Union leaders stall contract vote for Republic

Republic Airways Holdings appeared to resume its downward trajectory toward a potential bankruptcy when the leadership of its pilots union refused to put the company’s last, best and final and final offer for a new pilot contract.

Republic subsidiaries provide regional airline service to American, Delta and United airlines.

Republic says pilot shortages caused it to reduce operations. Pay raised, benefits and working conditions have been at the heart of the protracted contract negotiations between the company and the Teamsters, which represents the pilots.

Republic previously restructured one of its smaller subsidiaries outside bankruptcy, but with pilot shortages and reduced revenue to support debt service, the situation is worse now than it was then.

Republic also has billions of dollars worth of aircraft orders, with nearly $2.7bn due next year. This includes the first of 40 Bombardier CS300s and a number of Embraer E-Jets.

“As of June 30, 2015, the Company has firm orders to purchase 40 CS300 aircraft that have scheduled delivery dates beginning in early 2015 and continuing through 2017. In January 2014, Bombardier announced that the aircraft would not be expected into service until early 2016. The Company has stopped making pre-delivery deposit payments on these aircraft,” Republic reported in its annual 10K for 2014 and the first and second quarter 10Qs. “The Company also has a commitment for 55 Embraer E175 aircraft under the United brand that have scheduled delivery dates between the third quarter of 2015 and the third quarter of 2017. In addition, the Company has a commitment for six Embraer E175 aircraft under the US Airways/American brand that have scheduled delivery dates between the fourth quarter of 2015 and the first quarter of 2016.”

Republic ordered the CS300s when it owned Frontier Airlines. The airplanes were intended for Frontier, and the order–instead of A319s from incumbent supplier Airbus–is what spurred Airbus to launch the A320neo program. Frontier has since been sold, but the orders, by Republic, stayed with the parent company. With no obvious place to use the airplanes, since they are larger than airplanes permitted under the AA, DL and UA labor Scope Clauses, the status of the CS300 order has been a matter of speculation ever since.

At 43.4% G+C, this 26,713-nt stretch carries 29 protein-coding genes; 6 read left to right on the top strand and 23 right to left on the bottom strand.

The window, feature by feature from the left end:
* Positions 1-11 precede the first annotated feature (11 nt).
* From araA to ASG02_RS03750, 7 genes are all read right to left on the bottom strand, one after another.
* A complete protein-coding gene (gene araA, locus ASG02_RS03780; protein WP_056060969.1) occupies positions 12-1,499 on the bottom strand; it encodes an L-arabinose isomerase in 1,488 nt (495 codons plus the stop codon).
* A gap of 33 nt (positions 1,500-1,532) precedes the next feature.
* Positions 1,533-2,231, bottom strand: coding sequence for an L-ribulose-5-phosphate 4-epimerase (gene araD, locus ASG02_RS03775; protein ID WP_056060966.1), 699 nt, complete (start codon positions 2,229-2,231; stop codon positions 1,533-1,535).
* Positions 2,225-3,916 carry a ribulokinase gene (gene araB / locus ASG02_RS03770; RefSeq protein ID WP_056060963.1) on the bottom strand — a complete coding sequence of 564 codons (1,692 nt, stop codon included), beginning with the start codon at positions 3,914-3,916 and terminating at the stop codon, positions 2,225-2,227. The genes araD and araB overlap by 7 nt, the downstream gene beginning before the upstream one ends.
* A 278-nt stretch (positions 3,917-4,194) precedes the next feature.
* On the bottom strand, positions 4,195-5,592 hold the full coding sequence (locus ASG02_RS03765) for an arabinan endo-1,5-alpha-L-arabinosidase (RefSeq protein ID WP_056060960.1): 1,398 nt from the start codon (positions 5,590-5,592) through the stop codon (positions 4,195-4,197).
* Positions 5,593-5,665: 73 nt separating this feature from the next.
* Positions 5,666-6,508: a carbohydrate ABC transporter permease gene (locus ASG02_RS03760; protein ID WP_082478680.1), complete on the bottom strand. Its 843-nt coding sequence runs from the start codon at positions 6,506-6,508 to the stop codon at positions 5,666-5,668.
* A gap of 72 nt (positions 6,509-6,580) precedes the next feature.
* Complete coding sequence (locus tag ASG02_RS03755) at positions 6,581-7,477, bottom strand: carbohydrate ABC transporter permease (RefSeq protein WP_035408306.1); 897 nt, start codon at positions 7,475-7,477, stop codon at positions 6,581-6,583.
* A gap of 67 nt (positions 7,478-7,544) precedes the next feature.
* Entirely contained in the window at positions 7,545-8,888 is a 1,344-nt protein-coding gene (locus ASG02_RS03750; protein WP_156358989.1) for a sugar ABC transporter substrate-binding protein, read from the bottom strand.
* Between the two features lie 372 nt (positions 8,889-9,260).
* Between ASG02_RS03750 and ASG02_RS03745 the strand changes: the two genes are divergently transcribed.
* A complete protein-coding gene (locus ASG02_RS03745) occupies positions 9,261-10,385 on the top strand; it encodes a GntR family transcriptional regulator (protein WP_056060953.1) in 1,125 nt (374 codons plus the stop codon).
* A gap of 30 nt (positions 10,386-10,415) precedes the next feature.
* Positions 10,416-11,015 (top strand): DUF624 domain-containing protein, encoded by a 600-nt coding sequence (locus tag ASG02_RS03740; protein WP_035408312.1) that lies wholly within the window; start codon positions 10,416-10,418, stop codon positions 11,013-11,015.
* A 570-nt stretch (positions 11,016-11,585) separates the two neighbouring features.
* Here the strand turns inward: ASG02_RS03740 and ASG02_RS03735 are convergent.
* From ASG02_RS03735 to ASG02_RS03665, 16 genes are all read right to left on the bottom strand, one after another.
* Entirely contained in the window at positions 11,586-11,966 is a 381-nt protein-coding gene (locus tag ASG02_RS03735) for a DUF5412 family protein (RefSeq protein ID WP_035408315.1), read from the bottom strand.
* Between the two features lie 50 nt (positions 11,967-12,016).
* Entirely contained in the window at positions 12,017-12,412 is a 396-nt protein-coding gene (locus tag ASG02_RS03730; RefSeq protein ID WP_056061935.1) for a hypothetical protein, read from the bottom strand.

Bombardier continues to say the order is solid and there has been no change in status, but a bankruptcy would make it easy for Republic to reject the contract without penalty.

The E-Jet orders for the E-175 fall within the labor Scope Clauses.

Republic reported a six month profit but nonetheless had a $152m working capital deficit.

Republic’s fortunes began to decline when it purchased two carriers, Midwest Airlines and Frontier, in bidding wars with AirTran and Southwest Airlines. AirTran subsequently built up its service in Milwaukee (WI), the hub of Midwest, while Southwest began building its own focus city in Denver, the hub of Frontier. Republic later merged Midwest into Frontier, but the combination didn’t stem losses. Frontier eventually was sold to Indigo Partners, an investment group that owned a substantial piece of Spirit Air. Indigo dumped its ownership in Spirit as a prelude to buying Frontier. The carrier has since become an ultra-low cost carrier and is expanding throughout the US.

11 Comments on “Union leaders stall contract vote for Republic

  1. This is certainly a bad new for Bombardier even if the company doesn’t want to admit it, this order is very weak.